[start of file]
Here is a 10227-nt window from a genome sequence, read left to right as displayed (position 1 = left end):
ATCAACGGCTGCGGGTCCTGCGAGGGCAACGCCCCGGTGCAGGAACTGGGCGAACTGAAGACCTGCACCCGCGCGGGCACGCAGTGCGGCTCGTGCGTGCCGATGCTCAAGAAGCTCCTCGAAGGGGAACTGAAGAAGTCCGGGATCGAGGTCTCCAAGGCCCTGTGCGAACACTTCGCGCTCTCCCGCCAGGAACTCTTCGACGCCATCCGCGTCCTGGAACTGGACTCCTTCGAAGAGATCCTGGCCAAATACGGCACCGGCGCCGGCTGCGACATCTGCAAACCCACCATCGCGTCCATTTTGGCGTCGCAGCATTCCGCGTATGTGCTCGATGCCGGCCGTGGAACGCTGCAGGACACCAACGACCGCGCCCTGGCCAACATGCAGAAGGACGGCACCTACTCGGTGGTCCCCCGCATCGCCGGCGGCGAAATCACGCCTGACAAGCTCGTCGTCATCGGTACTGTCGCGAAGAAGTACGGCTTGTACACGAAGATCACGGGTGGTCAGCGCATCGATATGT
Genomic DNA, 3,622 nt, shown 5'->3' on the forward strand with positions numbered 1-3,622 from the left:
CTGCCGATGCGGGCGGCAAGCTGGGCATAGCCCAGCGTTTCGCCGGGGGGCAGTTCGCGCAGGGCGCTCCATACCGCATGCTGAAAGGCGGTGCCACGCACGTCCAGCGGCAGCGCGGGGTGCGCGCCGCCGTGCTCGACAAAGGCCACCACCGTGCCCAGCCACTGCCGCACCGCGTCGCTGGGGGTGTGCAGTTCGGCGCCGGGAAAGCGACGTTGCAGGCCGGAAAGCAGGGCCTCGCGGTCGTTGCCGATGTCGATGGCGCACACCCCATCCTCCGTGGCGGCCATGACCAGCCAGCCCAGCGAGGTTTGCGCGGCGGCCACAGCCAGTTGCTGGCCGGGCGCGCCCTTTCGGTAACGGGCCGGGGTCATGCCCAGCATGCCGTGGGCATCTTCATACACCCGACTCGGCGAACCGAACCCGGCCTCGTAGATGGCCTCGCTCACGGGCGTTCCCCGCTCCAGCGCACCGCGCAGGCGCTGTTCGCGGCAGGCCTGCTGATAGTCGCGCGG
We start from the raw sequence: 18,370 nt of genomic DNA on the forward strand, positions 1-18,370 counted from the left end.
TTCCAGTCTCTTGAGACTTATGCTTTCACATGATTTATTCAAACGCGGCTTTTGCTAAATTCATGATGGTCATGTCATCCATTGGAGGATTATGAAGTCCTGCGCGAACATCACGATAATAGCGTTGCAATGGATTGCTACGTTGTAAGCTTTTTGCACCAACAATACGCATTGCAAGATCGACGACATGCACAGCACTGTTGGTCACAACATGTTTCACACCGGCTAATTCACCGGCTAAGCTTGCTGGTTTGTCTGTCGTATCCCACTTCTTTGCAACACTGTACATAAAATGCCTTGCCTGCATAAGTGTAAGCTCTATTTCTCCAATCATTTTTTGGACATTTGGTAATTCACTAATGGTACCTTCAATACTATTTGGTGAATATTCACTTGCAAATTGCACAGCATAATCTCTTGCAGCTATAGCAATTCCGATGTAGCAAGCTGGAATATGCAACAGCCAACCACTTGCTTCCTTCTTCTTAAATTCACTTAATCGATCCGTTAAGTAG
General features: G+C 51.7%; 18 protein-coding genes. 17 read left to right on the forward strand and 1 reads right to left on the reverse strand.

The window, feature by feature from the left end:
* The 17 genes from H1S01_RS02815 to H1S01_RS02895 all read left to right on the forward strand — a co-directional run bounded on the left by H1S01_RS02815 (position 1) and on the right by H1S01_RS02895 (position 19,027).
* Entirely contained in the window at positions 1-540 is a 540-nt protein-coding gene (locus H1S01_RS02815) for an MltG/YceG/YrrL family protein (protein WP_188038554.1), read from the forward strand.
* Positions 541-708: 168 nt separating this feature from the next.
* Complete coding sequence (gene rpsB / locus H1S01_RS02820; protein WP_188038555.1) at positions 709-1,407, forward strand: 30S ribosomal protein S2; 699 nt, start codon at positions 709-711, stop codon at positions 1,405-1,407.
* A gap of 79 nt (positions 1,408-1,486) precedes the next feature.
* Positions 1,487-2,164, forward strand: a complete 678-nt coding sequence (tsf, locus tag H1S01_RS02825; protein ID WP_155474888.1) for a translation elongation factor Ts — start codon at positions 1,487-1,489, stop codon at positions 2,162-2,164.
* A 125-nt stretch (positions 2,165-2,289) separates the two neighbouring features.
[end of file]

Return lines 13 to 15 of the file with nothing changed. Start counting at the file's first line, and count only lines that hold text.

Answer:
* A gap of 79 nt (positions 1,408-1,486) precedes the next feature.
* Positions 1,487-2,164, forward strand: a complete 678-nt coding sequence (tsf, locus tag H1S01_RS02825; protein ID WP_155474888.1) for a translation elongation factor Ts — start codon at positions 1,487-1,489, stop codon at positions 2,162-2,164.
* A 125-nt stretch (positions 2,165-2,289) separates the two neighbouring features.